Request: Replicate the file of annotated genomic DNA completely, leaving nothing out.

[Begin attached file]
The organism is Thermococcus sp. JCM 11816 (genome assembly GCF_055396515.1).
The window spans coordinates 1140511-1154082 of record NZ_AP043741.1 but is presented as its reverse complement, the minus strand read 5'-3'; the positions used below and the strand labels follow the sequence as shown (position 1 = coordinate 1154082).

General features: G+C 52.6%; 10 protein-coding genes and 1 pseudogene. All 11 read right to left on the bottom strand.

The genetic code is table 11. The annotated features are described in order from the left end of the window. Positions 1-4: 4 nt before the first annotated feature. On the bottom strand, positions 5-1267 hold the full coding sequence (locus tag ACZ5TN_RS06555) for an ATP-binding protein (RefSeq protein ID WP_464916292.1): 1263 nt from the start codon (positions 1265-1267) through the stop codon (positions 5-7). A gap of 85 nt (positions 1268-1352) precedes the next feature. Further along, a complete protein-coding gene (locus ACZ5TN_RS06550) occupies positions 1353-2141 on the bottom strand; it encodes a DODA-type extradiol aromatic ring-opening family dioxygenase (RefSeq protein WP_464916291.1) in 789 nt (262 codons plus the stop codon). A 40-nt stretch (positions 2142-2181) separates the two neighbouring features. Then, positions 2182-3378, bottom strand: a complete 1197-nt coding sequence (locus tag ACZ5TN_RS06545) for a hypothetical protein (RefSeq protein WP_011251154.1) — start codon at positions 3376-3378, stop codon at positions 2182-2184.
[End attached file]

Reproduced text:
The organism is Thermococcus sp. JCM 11816 (genome assembly GCF_055396515.1).
The window spans coordinates 1140511-1154082 of record NZ_AP043741.1 but is presented as its reverse complement, the minus strand read 5'-3'; the positions used below and the strand labels follow the sequence as shown (position 1 = coordinate 1154082).

General features: G+C 52.6%; 10 protein-coding genes and 1 pseudogene. All 11 read right to left on the bottom strand.

The genetic code is table 11. The annotated features are described in order from the left end of the window. Positions 1-4: 4 nt before the first annotated feature. On the bottom strand, positions 5-1267 hold the full coding sequence (locus tag ACZ5TN_RS06555) for an ATP-binding protein (RefSeq protein ID WP_464916292.1): 1263 nt from the start codon (positions 1265-1267) through the stop codon (positions 5-7). A gap of 85 nt (positions 1268-1352) precedes the next feature. Further along, a complete protein-coding gene (locus ACZ5TN_RS06550) occupies positions 1353-2141 on the bottom strand; it encodes a DODA-type extradiol aromatic ring-opening family dioxygenase (RefSeq protein WP_464916291.1) in 789 nt (262 codons plus the stop codon). A 40-nt stretch (positions 2142-2181) separates the two neighbouring features. Then, positions 2182-3378, bottom strand: a complete 1197-nt coding sequence (locus tag ACZ5TN_RS06545) for a hypothetical protein (RefSeq protein WP_011251154.1) — start codon at positions 3376-3378, stop codon at positions 2182-2184.